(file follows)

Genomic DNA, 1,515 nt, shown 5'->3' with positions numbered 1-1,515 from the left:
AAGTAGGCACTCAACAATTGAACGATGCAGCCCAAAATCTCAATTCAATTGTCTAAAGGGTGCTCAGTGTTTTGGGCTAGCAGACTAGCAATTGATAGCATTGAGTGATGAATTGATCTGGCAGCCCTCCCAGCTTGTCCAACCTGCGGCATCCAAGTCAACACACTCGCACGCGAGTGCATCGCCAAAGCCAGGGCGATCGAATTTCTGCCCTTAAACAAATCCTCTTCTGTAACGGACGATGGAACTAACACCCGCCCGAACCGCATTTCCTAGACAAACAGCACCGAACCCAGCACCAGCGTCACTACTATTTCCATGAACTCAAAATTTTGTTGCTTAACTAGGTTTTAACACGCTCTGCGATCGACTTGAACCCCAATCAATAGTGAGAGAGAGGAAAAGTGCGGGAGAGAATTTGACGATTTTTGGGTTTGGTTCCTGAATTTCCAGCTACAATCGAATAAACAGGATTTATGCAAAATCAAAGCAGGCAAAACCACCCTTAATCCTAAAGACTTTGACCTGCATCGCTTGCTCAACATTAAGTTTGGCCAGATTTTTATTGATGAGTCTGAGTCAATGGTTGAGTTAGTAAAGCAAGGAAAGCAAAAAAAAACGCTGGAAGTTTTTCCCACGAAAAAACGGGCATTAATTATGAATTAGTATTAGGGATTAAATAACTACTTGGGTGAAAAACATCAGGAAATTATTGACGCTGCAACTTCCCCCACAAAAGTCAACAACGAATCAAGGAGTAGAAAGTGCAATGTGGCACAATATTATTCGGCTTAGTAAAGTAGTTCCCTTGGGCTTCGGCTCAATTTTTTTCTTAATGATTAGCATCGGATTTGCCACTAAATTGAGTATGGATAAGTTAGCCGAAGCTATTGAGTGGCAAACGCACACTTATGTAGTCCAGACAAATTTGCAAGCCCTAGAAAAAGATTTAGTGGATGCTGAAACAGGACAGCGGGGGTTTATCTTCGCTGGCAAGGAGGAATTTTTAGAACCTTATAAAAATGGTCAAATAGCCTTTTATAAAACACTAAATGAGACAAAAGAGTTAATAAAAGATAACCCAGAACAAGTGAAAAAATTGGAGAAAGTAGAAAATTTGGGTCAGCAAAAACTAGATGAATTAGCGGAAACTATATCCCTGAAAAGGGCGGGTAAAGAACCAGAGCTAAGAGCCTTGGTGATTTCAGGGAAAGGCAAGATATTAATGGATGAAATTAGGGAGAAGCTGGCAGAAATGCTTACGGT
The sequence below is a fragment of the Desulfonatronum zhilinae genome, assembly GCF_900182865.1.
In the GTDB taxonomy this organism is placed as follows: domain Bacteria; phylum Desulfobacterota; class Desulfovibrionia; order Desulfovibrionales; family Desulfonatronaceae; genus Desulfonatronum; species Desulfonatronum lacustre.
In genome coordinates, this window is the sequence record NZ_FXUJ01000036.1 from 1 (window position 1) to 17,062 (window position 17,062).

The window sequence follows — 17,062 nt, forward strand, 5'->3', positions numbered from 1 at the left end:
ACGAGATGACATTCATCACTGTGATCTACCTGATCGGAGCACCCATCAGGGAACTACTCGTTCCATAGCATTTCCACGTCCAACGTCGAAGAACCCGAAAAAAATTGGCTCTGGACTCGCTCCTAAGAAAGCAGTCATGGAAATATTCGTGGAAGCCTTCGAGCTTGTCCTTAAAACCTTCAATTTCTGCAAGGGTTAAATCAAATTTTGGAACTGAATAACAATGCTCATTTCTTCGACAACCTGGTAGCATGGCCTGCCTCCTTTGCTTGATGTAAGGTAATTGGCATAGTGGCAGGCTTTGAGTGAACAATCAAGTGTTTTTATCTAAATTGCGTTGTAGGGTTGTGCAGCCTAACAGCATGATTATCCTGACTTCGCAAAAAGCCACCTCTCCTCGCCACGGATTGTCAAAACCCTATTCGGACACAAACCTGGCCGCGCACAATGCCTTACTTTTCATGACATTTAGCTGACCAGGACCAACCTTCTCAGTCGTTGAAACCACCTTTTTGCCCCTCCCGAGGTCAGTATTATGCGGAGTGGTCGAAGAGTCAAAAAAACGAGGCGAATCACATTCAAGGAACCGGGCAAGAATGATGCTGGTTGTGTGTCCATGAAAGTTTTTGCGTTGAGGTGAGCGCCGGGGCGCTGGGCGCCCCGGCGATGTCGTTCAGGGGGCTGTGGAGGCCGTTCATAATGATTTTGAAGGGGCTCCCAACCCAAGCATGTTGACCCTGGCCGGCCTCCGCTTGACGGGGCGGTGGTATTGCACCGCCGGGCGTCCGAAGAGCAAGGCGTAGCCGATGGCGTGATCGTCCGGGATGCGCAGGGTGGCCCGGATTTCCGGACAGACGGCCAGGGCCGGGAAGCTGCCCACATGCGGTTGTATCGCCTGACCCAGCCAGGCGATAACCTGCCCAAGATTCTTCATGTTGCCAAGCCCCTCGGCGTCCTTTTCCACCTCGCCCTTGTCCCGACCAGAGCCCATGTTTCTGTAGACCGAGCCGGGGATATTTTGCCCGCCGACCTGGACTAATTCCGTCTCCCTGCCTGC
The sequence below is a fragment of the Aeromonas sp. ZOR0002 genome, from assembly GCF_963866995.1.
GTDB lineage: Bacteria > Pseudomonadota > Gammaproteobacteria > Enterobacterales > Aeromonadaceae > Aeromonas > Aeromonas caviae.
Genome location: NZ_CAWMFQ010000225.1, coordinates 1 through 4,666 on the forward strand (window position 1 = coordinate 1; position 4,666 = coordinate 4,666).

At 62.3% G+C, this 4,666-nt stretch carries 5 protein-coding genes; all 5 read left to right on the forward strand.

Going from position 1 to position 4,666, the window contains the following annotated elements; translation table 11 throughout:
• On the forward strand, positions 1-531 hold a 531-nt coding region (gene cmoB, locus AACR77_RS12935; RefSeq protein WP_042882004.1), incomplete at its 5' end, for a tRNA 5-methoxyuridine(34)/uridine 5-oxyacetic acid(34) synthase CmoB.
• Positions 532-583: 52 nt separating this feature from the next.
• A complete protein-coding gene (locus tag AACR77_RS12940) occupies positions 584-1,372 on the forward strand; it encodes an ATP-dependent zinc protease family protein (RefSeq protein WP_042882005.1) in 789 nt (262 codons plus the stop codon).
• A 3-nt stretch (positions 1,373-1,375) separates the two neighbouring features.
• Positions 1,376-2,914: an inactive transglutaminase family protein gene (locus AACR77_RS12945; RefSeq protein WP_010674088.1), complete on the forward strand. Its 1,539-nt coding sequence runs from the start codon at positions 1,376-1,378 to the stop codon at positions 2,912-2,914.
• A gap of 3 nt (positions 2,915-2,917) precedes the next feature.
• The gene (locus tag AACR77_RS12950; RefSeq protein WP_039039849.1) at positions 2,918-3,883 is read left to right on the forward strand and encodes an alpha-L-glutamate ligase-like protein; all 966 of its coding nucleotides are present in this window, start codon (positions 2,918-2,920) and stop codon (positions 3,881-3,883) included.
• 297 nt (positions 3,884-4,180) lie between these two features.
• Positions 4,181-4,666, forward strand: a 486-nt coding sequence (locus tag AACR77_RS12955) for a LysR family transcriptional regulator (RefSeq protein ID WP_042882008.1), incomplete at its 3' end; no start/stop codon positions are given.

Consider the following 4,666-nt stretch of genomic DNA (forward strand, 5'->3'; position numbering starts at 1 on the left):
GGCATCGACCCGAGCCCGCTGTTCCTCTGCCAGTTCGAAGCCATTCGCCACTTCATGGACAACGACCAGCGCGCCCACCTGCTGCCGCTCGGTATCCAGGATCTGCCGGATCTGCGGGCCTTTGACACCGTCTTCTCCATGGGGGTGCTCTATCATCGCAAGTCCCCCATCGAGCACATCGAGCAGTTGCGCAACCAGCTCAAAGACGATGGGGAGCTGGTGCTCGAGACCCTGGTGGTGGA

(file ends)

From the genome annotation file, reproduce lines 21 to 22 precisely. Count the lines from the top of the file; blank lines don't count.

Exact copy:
• Positions 4,181-4,666, forward strand: a 486-nt coding sequence (locus tag AACR77_RS12955) for a LysR family transcriptional regulator (RefSeq protein ID WP_042882008.1), incomplete at its 3' end; no start/stop codon positions are given.

Consider the following 4,666-nt stretch of genomic DNA (forward strand, 5'->3'; position numbering starts at 1 on the left):